Is amber really such an integral part of our history? Or is that just a myth? Did the Roman Emperor Nero really send Romans to the lands of our ancestors, the Aesti, 2,000 years ago to obtain amber, the most sought-after luxury good, also known as ‘northern gold’, for the Roman Empire, one of the richest states of that time?
Today, in the 21st century, amber crafts and other historical artifacts have arrived at the National Museum of Lithuania from Italy, Austria, Croatia, Slovenia, and Poland. These exceptional exhibits tell the story of the Aesti and Roman societies and their mutually beneficial relations. Visitors to this exhibition will learn about the nature of travel in the ancient age; view maps depicting the Baltic Sea, the Nemunas River, and the roads leading to what is modern day Lithuania; and learn about the way of life of different cultures and how they understood the world, including their views on women. Visitors will also have the chance to explore such question as: How did the so-called civilized world differ from that of the Barbarians? Perhaps there weren’t so many differences after all? What actually defines a civilization?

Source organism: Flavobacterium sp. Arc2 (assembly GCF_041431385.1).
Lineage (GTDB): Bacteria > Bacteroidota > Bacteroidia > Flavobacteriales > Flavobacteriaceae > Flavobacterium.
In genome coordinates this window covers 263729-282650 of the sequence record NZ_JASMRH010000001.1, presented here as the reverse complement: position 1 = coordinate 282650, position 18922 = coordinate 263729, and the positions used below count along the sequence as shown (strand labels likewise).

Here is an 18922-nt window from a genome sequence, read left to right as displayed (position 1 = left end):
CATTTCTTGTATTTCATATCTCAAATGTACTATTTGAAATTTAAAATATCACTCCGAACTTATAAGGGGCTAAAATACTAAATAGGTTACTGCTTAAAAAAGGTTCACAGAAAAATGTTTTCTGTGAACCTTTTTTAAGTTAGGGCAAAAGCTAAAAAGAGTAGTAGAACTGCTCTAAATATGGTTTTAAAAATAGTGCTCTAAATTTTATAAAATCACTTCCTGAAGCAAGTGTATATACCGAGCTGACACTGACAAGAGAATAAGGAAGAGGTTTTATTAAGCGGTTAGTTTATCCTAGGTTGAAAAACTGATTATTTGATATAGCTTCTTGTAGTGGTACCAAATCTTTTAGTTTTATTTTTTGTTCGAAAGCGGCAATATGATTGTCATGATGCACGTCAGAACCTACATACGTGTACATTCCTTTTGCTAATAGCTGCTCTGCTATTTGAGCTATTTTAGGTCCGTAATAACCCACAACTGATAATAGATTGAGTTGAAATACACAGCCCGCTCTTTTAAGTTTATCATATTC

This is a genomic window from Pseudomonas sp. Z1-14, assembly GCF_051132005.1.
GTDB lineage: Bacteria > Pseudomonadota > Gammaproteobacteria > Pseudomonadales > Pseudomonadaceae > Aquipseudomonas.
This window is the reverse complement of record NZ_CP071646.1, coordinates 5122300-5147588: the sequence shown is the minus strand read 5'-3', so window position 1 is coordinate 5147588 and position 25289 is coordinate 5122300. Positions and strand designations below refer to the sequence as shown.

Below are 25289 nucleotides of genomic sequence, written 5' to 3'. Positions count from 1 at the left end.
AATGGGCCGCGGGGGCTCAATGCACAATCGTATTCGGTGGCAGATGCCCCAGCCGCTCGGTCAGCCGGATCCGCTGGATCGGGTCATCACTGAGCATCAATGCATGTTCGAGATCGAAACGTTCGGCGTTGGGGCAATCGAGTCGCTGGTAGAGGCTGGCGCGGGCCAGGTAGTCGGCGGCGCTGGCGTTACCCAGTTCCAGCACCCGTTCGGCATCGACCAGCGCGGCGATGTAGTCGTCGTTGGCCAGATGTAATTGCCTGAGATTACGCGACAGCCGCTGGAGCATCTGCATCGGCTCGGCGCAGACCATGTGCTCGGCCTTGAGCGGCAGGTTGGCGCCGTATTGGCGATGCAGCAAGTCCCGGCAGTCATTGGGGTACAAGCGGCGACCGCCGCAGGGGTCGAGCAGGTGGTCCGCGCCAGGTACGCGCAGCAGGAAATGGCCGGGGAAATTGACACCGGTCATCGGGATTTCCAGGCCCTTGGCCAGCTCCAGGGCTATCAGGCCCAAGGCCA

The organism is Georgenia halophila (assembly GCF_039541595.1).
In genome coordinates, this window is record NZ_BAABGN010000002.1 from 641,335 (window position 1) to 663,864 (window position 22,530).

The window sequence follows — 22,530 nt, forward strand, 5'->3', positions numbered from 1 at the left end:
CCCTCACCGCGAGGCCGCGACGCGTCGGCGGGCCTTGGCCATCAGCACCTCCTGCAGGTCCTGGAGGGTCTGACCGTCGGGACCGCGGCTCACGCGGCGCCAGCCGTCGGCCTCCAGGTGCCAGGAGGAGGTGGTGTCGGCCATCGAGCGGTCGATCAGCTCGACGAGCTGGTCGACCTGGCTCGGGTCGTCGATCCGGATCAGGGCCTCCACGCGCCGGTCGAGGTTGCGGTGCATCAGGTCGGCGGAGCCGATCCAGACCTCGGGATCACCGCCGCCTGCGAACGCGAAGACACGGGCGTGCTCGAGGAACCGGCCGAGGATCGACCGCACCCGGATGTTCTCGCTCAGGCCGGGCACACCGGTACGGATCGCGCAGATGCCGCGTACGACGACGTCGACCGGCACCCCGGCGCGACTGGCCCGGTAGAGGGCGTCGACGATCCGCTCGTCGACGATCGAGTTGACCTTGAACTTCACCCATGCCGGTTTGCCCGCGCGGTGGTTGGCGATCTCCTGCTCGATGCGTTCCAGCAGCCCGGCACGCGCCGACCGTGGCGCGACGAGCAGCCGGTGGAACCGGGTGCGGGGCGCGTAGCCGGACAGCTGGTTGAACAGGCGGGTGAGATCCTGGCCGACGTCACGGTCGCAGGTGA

Perhaps, by looking back from today’s perspective, we’ll understand that people don’t really change that much at all. We want the same thing that the ancient Romans and Aesti sought: what we ourselves don’t have. Or perhaps the things we already have but don’t appreciate. And with whom should we associate amber more – the Aesti or the Romans? Who actually determined its value as a tradable good: the buyer or the seller? Every item in this exhibition tells a story – we just have to listen. After walking through this exhibition, you may just begin to see amber and our ancestors in a completely different light…
1 000 000 Steps: The Amber Road from Rome to the Baltic – the largest international exhibition mounted this year by the National Museum of Lithuania – opens to the public on 26 October at the House of Histories (T. Kosciuškos g. 3) and will run through 8 May 2023.